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Railroad Disaster May Result in Mass Litigation

March 9, 2023

This article was first published in the Detroit Legal News on March 9, 2023.

A. Vince Colella
Moss & Colella P.C.

‘It looked like a war zone’

On February 3, 2023, just before 9 p.m. local time, an eastbound Norfolk Southern Railway freight train derailed 38 rail cars on a main track in E. Palestine, Ohio. The derailed equipment included 11 tank cars carrying hazardous materials that subsequently ignited, caught fire and spread throughout an additional 12 other cars. Two thousand residents in the immediately affected one-square mile area were evacuated. While there were no reported human fatalities or injuries, there were wide scale reports of domestic and wild animal carnage. Residents described the area as a “war zone.”

According to the National Transportation Safety Board (NTSB), the subject train was operating with a “dynamic brake application” using electronic traction motors as generators, slowing the train and dissipating mechanical energy as heat. However, the hot bearing detector (HBD) — designed to detect overheated bearings — transmitted an audible alarm message instructing the crew to slow and stop the train to inspect a hot axle as they approached the east side of Palestine. But, before the crew reacted and responded to the warnings, the bearing temperatures had already exceeded critical ambient temperatures, causing the railcar to derail and catch fire.

‘Aftermath of the disaster’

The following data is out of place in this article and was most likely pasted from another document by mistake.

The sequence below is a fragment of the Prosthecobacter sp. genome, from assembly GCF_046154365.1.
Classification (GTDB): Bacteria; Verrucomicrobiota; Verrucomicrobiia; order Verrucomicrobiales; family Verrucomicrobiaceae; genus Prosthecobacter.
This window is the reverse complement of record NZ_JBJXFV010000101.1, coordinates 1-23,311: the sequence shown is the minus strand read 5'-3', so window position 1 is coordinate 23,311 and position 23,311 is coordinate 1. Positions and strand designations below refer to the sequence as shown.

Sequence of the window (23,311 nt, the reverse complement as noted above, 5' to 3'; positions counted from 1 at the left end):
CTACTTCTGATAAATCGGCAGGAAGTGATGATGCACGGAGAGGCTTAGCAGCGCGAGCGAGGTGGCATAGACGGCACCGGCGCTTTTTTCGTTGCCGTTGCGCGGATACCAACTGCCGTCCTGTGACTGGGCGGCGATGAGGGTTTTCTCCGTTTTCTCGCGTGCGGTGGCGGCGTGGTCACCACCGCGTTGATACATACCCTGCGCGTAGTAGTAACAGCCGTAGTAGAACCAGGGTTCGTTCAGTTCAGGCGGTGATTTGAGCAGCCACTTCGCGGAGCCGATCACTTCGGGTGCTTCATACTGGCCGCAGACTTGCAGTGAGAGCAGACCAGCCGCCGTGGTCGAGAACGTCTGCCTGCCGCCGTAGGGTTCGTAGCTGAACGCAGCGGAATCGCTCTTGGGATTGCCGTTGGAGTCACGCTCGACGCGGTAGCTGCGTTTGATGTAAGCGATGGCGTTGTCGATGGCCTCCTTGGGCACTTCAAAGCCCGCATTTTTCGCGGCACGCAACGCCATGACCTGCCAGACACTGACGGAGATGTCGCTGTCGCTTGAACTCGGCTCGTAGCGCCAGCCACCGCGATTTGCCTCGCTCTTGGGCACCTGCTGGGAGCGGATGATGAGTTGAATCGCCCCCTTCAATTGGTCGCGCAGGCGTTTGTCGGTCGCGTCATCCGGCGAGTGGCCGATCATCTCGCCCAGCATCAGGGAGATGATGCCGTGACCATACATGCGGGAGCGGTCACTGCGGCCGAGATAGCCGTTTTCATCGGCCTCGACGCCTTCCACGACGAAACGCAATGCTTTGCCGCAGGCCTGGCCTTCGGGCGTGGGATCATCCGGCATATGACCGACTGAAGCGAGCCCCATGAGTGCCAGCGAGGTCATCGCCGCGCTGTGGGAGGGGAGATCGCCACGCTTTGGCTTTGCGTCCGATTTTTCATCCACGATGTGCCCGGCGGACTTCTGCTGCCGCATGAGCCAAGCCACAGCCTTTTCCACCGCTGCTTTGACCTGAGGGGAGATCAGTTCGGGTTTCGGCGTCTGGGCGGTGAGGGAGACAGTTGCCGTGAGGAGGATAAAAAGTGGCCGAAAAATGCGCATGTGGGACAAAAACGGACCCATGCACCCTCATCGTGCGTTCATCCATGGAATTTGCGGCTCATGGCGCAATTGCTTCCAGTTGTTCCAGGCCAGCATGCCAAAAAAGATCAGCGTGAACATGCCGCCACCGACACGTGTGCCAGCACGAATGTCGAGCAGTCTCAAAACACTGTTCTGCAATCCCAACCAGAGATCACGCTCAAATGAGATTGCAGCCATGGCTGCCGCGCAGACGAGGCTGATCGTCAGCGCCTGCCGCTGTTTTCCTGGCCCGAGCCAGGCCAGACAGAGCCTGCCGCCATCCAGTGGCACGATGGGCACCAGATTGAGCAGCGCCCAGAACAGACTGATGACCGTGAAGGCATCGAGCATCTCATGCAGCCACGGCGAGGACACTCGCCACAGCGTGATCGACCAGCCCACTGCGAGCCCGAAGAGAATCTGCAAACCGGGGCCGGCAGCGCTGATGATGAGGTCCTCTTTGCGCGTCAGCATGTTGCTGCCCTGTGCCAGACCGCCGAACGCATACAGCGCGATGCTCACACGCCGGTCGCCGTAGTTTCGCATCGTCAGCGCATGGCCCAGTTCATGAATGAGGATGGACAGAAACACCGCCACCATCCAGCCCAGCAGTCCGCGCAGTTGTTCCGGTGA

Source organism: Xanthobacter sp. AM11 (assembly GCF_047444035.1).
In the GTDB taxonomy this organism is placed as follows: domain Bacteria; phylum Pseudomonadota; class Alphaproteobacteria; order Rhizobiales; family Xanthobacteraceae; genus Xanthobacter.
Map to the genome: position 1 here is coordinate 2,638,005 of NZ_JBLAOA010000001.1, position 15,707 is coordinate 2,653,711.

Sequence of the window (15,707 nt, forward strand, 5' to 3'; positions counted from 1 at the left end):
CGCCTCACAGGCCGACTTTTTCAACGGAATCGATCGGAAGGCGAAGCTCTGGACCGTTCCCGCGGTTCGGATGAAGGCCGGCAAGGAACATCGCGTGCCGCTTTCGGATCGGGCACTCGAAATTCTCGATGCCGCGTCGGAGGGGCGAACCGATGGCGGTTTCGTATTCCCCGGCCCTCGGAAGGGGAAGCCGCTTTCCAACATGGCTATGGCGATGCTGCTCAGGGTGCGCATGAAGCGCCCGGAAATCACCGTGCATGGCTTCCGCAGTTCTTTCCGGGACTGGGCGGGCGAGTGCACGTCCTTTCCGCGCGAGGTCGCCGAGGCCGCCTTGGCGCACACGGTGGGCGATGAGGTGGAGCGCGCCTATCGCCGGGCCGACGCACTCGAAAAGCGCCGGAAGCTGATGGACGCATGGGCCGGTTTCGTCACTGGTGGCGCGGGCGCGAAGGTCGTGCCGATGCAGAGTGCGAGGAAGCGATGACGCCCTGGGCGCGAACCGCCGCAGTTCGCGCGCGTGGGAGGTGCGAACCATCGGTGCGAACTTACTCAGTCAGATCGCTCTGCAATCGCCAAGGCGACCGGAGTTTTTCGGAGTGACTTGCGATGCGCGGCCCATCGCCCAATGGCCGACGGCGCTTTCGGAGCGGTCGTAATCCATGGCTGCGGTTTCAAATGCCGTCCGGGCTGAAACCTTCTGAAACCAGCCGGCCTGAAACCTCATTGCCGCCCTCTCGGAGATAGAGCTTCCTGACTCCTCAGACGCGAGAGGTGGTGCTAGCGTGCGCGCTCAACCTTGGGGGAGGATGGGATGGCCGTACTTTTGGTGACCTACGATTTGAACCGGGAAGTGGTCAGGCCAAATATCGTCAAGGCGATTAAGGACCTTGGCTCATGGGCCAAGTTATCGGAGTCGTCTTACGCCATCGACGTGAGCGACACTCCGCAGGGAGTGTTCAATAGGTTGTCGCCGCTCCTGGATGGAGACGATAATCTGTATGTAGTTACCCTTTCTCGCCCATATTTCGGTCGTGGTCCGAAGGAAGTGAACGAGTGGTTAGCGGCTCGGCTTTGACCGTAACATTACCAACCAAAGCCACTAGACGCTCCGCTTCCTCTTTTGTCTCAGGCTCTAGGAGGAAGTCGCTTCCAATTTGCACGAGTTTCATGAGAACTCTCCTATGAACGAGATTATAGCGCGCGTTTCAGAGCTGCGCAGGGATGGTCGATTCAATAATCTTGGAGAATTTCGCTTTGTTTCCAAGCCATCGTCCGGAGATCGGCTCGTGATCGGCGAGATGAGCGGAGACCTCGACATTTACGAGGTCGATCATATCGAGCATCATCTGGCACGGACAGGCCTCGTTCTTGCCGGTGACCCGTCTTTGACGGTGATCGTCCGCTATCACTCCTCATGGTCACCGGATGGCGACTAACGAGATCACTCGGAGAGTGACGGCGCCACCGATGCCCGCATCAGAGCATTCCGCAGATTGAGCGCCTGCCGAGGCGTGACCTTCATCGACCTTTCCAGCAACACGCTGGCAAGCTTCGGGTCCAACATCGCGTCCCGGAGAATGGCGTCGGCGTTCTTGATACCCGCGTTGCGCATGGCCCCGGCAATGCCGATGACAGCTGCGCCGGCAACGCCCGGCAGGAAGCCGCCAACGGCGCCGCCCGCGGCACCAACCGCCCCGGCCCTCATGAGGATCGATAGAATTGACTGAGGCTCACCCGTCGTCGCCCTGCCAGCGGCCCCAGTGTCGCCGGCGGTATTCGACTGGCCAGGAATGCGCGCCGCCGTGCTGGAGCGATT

According to officials, the aftermath of the derailment reached an alarming status when it had been determined that one of the five derailed tank cars carrying thousands of gallons of vinyl chloride saw a dramatic increase in temperature, creating a serious risk of a possible explosion. On February 5, responders scheduled a controlled “venting” of the five vinyl tank cars to release and burn the remaining gases — prompting a wider scale evacuation. The detonation of the train cars sparked fear and concern over the intentional emission of toxic fumes into the environment. Following the “controlled release” residents reported that their domestic animals became lethargic, experienced vomiting and many died. The immediate impact on the residential animals and wildlife gave pause and raised concern amongst the residents as to the impact the noxious gases would have on their own health. While “experts” from the Environmental Protection Agency (EPA) maintained that air and ground water testing following the derailment were within normal limits, residents remained skeptical. One resident, Katlyn Schwarzwaelder, spoke with national syndicated pod cast host, Glenn Beck. Schwarzwaelder expressed concern that ground water testing results could not be trusted as the effect of vinyl chloride on the water supply would take months before reaching detectable levels. Perhaps even more distressing is the fact that there are no standards for the amount of vinyl chloride allowed in the air of a home; residents were left to the specious self-detection adage, “…if you can smell vinyl chloride in the air, the level is too high.”